This time last year, it is thought that as many as 9,187 people in Scotland spent the colder months homeless.

The Duke of Cambridge attended the launch of the campaign in November – along with senior figures from the UK’s leading property and construction firms – where he spoke about his concern for those with nowhere to call home, and how he would like to see all those working in the property industry joining with LandAid to end youth homelessness. His full speech can be read here.

Matthew Howell, RICS managing director, UK & Ireland, said: “The winter months are often the most difficult for young people who are homeless, and sadly as temperatures plummet, those who are forced to sleep rough are at an even greater risk of harm, and even death.

“We were delighted that the Duke of Cambridge could attend our kick-start fundraiser for more warm, secure homes for young vulnerable people. We raised £127,000 towards the £2.25m target on the day, through a number of activities including a charity cook-off, auction and ‘Pledge a Bed’ initiative. This is a great start towards making a real positive change to young vulnerable people’s lives.”

Paul Morrish CEO LandAid said: “There are thousands of young people living in overcrowded accommodation or sofa surfing, but no one counts them, or keeps records of how many people are suffering in such situations. Homelessness is a much bigger issue than rough sleeping – especially for young people. We aim to get as many young people without a safe place to call home, in to secure, affordable accommodation. So, we are delighted to be teaming up with RICS in what is our biggest ever fundraising campaign to end youth homelessness.”

RICS plans to raise further funds for the Pledge150 campaign at a variety of corporate events and challenges in Scotland, and through staff and partner university initiatives in the region. Those working in Scotland’s property and construction sectors are also being encouraged to join in and think big, in terms of their fundraising activities and in helping to publicise the campaign.

Matthew Howell of RICS added: “Individuals as well as companies can get involved with fundraising, or even make Pledge150 their ‘giving something back’ initiative. As part of this campaign, property professionals are also being encouraged to consider providing pro bono property advice to help local charities supporting disadvantaged people, including those experiencing homelessness.”

Building Briefs – December 19th

Artist’s impression of new development at Windmill Street, Peterhead

Grampian Housing Association continues commitment to Peterhead town centre regeneration

Work has started on Grampian Housing Association’s newest development in Peterhead, where it is building 17 affordable two-bedroom flats on a previously derelict site.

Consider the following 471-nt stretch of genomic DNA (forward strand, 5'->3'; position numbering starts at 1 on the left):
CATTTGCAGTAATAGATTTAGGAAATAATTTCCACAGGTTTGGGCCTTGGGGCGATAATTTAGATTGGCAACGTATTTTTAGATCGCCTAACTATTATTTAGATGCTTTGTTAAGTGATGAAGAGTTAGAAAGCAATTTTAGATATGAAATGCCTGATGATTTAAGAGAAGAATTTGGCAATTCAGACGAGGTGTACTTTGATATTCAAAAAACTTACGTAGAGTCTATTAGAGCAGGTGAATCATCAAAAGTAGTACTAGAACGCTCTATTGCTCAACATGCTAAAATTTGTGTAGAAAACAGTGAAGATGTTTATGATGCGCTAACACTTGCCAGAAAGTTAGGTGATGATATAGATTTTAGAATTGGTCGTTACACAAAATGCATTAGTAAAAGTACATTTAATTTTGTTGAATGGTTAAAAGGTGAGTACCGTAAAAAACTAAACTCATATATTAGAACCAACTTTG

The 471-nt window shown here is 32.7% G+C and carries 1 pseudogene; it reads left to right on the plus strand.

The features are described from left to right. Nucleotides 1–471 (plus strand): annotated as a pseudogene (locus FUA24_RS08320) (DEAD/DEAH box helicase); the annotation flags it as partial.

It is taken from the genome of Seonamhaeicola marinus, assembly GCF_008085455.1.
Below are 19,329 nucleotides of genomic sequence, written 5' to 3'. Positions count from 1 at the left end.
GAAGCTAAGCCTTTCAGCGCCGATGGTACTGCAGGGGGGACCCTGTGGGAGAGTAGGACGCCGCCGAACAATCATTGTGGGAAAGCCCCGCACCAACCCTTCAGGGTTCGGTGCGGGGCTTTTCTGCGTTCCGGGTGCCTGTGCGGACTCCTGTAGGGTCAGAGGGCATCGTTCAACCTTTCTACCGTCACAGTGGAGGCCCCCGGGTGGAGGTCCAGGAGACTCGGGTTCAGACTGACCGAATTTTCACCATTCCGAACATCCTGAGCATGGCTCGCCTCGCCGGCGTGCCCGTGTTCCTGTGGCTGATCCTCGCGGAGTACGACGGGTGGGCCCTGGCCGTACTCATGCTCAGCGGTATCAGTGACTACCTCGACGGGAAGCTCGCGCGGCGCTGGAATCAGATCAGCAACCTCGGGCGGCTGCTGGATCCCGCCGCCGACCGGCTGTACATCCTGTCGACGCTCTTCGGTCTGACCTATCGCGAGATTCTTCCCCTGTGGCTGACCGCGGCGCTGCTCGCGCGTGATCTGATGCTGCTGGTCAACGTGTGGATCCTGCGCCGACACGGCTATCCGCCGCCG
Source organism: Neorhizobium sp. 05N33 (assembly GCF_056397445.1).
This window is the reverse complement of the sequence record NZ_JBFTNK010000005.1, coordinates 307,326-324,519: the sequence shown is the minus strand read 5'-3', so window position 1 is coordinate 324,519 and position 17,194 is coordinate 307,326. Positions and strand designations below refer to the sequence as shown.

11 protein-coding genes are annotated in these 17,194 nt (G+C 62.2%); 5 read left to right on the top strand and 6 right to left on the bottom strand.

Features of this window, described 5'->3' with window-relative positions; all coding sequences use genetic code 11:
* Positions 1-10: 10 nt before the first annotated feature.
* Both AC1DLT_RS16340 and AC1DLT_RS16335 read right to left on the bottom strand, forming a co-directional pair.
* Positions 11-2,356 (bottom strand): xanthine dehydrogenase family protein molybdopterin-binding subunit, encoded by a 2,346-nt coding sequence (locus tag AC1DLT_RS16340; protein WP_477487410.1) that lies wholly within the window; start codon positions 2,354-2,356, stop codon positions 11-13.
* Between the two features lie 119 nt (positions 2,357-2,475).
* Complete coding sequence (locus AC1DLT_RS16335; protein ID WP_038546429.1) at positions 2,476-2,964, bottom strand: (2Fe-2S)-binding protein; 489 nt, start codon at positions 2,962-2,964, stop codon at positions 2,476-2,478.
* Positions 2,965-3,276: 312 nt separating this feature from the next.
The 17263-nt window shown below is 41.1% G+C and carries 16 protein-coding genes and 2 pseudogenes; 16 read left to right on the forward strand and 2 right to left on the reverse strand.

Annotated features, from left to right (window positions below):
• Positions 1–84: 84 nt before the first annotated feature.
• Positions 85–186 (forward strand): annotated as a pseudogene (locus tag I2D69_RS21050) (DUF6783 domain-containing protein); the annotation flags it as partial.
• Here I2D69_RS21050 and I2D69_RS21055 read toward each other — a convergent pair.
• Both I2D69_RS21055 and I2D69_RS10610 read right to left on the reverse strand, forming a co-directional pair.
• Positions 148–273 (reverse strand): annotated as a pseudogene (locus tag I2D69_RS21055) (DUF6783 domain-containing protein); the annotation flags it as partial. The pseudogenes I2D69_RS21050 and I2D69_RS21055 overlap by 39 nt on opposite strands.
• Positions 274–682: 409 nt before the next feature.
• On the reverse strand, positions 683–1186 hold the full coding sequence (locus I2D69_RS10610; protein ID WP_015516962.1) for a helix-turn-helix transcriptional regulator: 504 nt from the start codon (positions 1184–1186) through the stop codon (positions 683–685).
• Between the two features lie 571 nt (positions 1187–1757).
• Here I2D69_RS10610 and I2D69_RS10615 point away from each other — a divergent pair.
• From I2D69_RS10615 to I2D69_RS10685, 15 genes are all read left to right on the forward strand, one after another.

The development supports Aberdeenshire Council’s Regeneration Strategy, which aims to drive prosperity by breathing new life into empty and derelict plots.

The properties on Windmill Street, which will be available for rent, are all designed to be energy efficient. Four will be specially adapted for disabled people.

The £2.2 million development is being built in partnership with Chattan Estates, backed by grant funding of £1,334,160 from the Scottish Government.

The flats are expected to be completed by the autumn of 2018.

Vacant, deteriorating, derelict and abandoned buildings and land have a highly detrimental impact on the appearance and amenity of the surrounding area, discouraging inward investment and negatively affecting surrounding property values.

Aberdeenshire Council’s Regeneration Strategy sets out the holistic approach required to achieve the renewal and development of Peterhead. The key aims of the strategy focus on People, Places, and Prosperity.

 

New first time buyer homes approved in Grantown-on-Spey

The Cairngorms National Park Authority has granted planning permission for 16 new homes aimed at first time buyers to be built in Grantown-on-Spey.

The development is part of the Seafield Avenue/Beachen Court development which was granted planning permission in 2016. That application was for a development of 43 plots and associated works as well as a related application for 10 affordable homes on a neighbouring plot, which are currently under construction.

This latest phase of 16 properties – a mixture of two and three bedroom units – are of such a design that first time buyers will qualify for the Scottish Government’s ‘Help to Buy’ scheme.